Coronavirus: Smaller FEI Sports Forum goes online; what about the Olympics?

Share

A slimmed-down version of next month’s FEI Sports Forum will now be held online as a result of the coronavirus outbreak.

Only time-sensitive issues originally scheduled for the early-April forum will proceed, with other matters originally on the forum agenda to be addressed later.

The list of countries recording cases of the coronavirus, named Covid-19, is growing, with the number of confirmed cases worldwide now topping 100,000.

The outbreak, which began in the Chinese city of Wuhan, is causing global disruption to trade and travel, with economists forecasting a significant hit to the world economy.

The FEI, which hosts the annual Sports Forum in Lausanne, Switzerland, says it has conducted a full risk assessment of what it describes as the rapidly evolving Coronavirus Covid-19 situation.

It examined — based on the advice from relevant health authorities — whether the health and safety of delegates at next month’s FEI Sports Forum could be assured.

The forum, it says, involves a gathering of multiple persons travelling from all over the globe.

“While delegates may be healthy on departure from their country of origin, they are at risk of in-transmit contamination,” the FEI said in a statement.

“Additionally, if there were to be a confirmed case of the virus during the Sports Forum, there is insufficient infrastructure and resources to quarantine all participants.

“As a result of this assessment, it is absolutely clear that there are too many risks associated with hosting the Sports Forum this year and, regrettably, the FEI has had to make the decision to cancel the in-person event and host the time-sensitive sessions online.”

“Maintaining the full consultation process is important to us, so we will organise an online FEI Anti-Doping Rules session, including an update on the new WADA Code and on the proposed changes to the Equine Anti-Doping Rules.”

The FEI says the full session on the Tokyo 2020 Olympic & Paralympic Games will also be hosted online, with detailed updates on final venue preparations and logistics, horse transportation, and optimising performance in challenging climatic conditions for both horses and humans.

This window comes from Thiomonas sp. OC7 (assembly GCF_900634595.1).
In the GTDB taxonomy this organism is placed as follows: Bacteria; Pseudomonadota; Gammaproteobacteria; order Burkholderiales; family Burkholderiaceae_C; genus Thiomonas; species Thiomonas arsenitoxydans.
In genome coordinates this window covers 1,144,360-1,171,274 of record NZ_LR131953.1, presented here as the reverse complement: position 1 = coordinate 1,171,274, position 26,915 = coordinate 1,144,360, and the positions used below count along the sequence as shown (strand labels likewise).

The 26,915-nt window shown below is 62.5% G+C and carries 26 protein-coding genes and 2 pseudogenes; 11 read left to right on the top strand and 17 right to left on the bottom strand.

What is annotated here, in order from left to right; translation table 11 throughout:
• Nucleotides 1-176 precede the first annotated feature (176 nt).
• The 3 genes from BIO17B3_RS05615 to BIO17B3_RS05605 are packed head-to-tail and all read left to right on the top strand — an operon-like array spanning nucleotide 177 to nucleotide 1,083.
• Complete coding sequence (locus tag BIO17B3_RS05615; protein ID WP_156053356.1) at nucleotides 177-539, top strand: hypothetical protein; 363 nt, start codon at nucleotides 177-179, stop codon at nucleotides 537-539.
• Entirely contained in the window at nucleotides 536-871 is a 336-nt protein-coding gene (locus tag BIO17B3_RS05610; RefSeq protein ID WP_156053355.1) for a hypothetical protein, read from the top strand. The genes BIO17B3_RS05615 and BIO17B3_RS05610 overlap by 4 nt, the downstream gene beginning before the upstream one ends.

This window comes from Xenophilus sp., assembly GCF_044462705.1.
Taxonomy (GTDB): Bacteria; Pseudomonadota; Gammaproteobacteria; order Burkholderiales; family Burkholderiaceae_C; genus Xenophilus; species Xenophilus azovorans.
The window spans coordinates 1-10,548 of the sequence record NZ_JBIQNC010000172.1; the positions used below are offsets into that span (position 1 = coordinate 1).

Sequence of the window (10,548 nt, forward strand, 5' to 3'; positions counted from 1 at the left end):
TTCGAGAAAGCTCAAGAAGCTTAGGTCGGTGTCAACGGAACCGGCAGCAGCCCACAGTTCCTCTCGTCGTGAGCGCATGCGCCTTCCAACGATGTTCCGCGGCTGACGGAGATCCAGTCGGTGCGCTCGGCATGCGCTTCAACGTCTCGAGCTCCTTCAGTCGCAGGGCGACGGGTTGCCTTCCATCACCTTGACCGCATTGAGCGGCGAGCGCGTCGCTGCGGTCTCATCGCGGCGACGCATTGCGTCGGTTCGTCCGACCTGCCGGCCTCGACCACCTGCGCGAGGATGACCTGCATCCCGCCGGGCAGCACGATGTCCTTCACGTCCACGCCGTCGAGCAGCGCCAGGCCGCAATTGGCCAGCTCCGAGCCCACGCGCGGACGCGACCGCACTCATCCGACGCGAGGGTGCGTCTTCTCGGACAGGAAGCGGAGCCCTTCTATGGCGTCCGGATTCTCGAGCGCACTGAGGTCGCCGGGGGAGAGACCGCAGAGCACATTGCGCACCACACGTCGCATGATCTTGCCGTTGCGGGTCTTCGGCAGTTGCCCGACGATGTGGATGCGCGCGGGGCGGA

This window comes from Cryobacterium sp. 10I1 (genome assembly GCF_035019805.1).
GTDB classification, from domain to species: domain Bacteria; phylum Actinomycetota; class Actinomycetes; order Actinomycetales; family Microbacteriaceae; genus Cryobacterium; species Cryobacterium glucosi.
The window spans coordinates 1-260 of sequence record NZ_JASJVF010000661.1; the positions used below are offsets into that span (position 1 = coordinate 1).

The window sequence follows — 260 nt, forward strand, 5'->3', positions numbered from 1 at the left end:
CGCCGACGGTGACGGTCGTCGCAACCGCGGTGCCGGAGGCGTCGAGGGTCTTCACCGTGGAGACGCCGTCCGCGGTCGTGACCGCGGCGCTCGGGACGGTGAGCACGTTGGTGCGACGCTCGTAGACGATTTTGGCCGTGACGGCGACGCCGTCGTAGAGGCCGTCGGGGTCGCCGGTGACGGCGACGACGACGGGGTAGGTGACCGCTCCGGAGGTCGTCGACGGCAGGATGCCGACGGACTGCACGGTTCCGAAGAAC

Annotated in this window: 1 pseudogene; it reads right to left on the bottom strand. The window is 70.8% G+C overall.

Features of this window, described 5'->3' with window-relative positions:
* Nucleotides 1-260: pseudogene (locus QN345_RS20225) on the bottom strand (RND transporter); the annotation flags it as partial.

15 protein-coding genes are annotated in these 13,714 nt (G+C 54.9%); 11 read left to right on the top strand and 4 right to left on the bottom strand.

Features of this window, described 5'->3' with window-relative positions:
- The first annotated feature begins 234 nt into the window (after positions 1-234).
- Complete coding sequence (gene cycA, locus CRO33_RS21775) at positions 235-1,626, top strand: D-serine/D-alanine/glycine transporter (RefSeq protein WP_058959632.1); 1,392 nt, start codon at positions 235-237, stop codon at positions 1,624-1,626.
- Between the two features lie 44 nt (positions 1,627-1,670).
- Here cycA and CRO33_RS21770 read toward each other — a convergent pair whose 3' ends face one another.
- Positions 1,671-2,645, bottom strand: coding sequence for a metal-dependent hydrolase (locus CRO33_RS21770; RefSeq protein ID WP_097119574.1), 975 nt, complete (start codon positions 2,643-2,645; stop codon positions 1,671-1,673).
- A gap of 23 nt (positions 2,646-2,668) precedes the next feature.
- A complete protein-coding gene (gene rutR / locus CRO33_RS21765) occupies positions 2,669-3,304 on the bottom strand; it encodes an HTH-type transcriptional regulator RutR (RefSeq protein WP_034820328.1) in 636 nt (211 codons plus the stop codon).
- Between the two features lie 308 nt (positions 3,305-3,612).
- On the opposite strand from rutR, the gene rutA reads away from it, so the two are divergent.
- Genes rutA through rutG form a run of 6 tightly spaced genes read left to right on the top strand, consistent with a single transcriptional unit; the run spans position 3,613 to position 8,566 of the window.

Other important topics that were initially included in the Sports Forum — events requirements and standards, the status of grooms and coaching — will be addressed at a later stage.

Olympic athletes told to continue preparations

Meanwhile, the outbreak is casting a shadow over the 2020 Tokyo Olympics, scheduled to begin late in July.

The International Olympic Committee’s Executive Board has discussed the issue, saying a joint task force involving the IOC, Tokyo 2020 Games organizers, the host city, the Japanese government and the World Health Organization (WHO) has been created.

“The IOC will continue to follow the advice of WHO, as the leading United Nations agency on this topic,” it said in a statement.

“All stakeholders continue to work closely together to address the challenges of the coronavirus.”

The IOC is encouraging all athletes to continue to prepare for the Games.

“The IOC will keep supporting the athletes by providing the latest information and developments, which are accessible for athletes worldwide on the Athlete365 website.”

Precisely what options are considered viable by Games organizers and the IOC are unclear.

For example, a delay in staging the Games would create all kinds of logistical problems, as well as disrupting an already full sporting calendar for the year.

Also, it would create serious problems in terms of accommodating athletes. More than 5000 apartments in the athletes’ village are due to be sold to private residents after the Paralympics, in a deal agreed four years ago.

Another suggestion involves running the games without spectators, although this would involve refunding hundreds of millions of dollars worth of tickets. Under this scenario, only athletes, broadcasters and key support personnel would be at the venues.

Other possible options include delaying it by a year, moving the Games elsewhere, or cancelling the event altogether.

IOC president Thomas Bach said this week that the organization had not mentioned “cancellation” or “postponement” during a recent two-day executive board meeting in Lausanne.

Bach stresses that the IOC will follow the advice of the Geneva-based WHO.

Leave a Reply

Your email address will not be published. Required fields are marked *